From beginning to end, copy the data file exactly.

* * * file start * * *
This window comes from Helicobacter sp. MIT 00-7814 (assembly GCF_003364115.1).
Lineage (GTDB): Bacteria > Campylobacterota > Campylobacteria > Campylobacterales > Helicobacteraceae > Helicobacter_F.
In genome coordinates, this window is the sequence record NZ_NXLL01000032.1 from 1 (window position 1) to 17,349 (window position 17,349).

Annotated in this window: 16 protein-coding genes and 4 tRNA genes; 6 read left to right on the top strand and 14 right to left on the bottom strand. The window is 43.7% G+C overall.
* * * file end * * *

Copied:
This window comes from Helicobacter sp. MIT 00-7814 (assembly GCF_003364115.1).
Lineage (GTDB): Bacteria > Campylobacterota > Campylobacteria > Campylobacterales > Helicobacteraceae > Helicobacter_F.
In genome coordinates, this window is the sequence record NZ_NXLL01000032.1 from 1 (window position 1) to 17,349 (window position 17,349).

Annotated in this window: 16 protein-coding genes and 4 tRNA genes; 6 read left to right on the top strand and 14 right to left on the bottom strand. The window is 43.7% G+C overall.